Her seafood platters are also served at group tastings at Mersea Island Vineyard, East Mersea where Roger Barber and his wife Jacqui produce some very drinkable wines and offer bed and breakfast.

The vineyard was planted in 1987 and grows on a very scenic site. The land drops away below sea level and the ocean seems to rise up beyond it. The Barbers have owned the vineyard since 1997. "We drove in here on a Saturday afternoon in May when the vines were green and sun was setting low and we just said Yes! We met the owner and made an offer within a week, we are both quite impulsive," says Roger.

That is something of an understatement because they had never grown vines or made wine before. "If you have a gut feeling about something you should have a go or you will spend a lifetime regretting it," he says.

The land – well drained loamy top soil on London clay – has 4ha (10 acres) of vines planted with German Reichensteiner, Muller Thurga and Ortega grapes, and a small amount of Chardonnay and Pinot Meniur. These are used to make five white wines, dry to medium dry, full bodied and fruity with an alcohol range from 11% to 14% by volume.

"At the time we first looked at the vineyard we preferred drinking red wine but we only produce white," says Roger.

"But we tried the wine and liked it, thank goodness. You cant produce something you dont like yourself," says Jacqui, adding that their Mersea 97 won East Anglian Wine Growers Wine of the Year Award 2001.

&#42 Wine course

They did a short wine course at Plumpton College, joined wine growers/makers associations and took the advice generously given by other winemakers and set about making two of the five wines made from their grapes, themselves. "The simplest method worked best for us, the less you do with wine the better it comes out," explains Roger.

"We think being near the sea has an affect on our wine. A winemaker can always tell our juice in blind tastings. He can taste a saltiness that is in no way detrimental."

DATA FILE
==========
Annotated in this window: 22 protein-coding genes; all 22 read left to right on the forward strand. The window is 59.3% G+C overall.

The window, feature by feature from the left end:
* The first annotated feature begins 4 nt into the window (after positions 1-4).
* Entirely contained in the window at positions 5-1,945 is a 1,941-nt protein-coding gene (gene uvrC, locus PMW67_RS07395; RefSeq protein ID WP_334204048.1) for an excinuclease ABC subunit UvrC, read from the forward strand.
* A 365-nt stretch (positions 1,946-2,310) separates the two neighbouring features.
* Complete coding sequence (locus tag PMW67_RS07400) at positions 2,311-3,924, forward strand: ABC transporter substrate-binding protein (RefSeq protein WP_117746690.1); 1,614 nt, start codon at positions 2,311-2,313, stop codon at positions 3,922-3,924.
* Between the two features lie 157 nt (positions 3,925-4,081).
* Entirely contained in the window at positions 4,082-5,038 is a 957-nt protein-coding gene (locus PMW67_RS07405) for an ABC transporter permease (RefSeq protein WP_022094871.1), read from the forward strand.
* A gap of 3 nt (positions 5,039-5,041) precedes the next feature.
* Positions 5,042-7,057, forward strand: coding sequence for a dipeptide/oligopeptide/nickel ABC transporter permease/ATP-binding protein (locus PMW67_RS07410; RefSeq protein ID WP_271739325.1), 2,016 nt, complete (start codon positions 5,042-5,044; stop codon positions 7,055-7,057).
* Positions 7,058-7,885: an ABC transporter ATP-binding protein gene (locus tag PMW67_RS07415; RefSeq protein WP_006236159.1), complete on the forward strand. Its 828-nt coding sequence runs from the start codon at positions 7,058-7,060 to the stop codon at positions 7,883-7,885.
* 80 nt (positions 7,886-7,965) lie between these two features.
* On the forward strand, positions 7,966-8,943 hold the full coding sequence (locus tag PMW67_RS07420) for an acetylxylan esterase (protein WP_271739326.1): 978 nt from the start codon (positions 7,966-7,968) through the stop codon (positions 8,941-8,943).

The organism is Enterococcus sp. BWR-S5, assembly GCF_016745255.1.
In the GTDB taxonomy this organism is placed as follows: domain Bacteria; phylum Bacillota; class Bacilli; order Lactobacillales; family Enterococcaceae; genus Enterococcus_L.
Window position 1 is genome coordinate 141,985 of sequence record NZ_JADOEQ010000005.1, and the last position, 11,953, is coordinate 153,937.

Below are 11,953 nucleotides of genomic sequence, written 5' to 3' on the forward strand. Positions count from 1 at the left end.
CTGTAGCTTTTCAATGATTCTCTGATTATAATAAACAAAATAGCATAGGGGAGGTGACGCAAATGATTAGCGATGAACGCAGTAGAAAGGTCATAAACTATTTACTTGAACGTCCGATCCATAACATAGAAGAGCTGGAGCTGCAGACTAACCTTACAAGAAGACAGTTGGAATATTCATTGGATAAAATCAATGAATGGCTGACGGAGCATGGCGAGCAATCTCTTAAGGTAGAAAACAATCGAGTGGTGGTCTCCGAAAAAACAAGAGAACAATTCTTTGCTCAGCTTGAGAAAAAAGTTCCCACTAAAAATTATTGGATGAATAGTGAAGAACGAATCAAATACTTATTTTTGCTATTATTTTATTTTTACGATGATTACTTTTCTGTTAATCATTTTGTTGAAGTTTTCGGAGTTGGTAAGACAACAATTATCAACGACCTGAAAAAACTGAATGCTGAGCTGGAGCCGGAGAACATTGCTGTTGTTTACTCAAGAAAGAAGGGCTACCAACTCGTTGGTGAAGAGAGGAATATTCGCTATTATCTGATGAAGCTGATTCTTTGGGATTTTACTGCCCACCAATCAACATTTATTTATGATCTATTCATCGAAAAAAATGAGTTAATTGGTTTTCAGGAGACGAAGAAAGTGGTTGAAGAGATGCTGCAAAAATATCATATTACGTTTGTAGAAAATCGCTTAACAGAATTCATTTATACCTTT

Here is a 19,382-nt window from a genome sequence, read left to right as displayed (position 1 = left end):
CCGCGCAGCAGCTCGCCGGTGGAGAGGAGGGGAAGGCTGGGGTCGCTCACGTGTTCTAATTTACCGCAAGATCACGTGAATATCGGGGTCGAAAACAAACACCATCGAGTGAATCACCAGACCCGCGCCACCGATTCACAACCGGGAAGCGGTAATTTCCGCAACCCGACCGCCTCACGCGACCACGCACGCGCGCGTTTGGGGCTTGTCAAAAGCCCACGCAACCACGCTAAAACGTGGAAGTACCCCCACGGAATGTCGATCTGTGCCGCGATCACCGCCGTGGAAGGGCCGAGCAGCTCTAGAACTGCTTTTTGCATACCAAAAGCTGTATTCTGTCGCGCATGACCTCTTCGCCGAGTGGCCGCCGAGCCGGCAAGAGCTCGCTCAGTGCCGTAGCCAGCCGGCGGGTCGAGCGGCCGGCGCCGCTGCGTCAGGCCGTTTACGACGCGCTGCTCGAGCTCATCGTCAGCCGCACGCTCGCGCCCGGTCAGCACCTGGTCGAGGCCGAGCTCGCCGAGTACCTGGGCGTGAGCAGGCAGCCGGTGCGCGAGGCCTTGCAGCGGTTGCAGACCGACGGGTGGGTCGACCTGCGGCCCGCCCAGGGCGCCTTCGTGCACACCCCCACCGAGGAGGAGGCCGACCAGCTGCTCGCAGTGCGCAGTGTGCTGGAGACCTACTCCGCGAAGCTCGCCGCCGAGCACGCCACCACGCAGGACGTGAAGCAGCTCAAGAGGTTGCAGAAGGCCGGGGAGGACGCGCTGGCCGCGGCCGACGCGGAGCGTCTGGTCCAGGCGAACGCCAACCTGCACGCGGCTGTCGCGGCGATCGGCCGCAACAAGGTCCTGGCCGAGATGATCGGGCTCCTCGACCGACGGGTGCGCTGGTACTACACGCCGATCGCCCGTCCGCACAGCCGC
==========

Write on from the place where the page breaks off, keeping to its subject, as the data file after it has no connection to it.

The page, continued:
When the couple bought the vineyard there was no house on it but it had outline planning for a small dwelling. "We went back to the council and said it wont work," said Roger, and outlined his idea for making the vineyard a tourist attraction. "The council worked quite well with us, we all compromised."

In the event they built a house big enough to take guests, a tasting room which would allow for group visits and successfully applied for a licence to sell wines. The buildings have been finished to look as if they have grown up gradually with the place and materials in the local style have been used well. They now intend to apply for permission to build more holiday accommodation. "Tourism is the way to go for us. Around 2000 people/day come onto the island in the summer."

&#42 Good combination

At the end of the strood, the tidal causeway to the island, a sign points the way to the vineyard and an increasing number of visitors call in to buy wine to take with them to The Company Shed. Local wine for local food is a good combination and one that is not lost on Roger. "One of the wines we have in the tanks now will be just the thing for shellfish when it is ready," says Roger. Now thats co-operation between producers.

Inquiries: The Company Shed, 01206-383284; Mersea Island Vineyard, 01206-385900.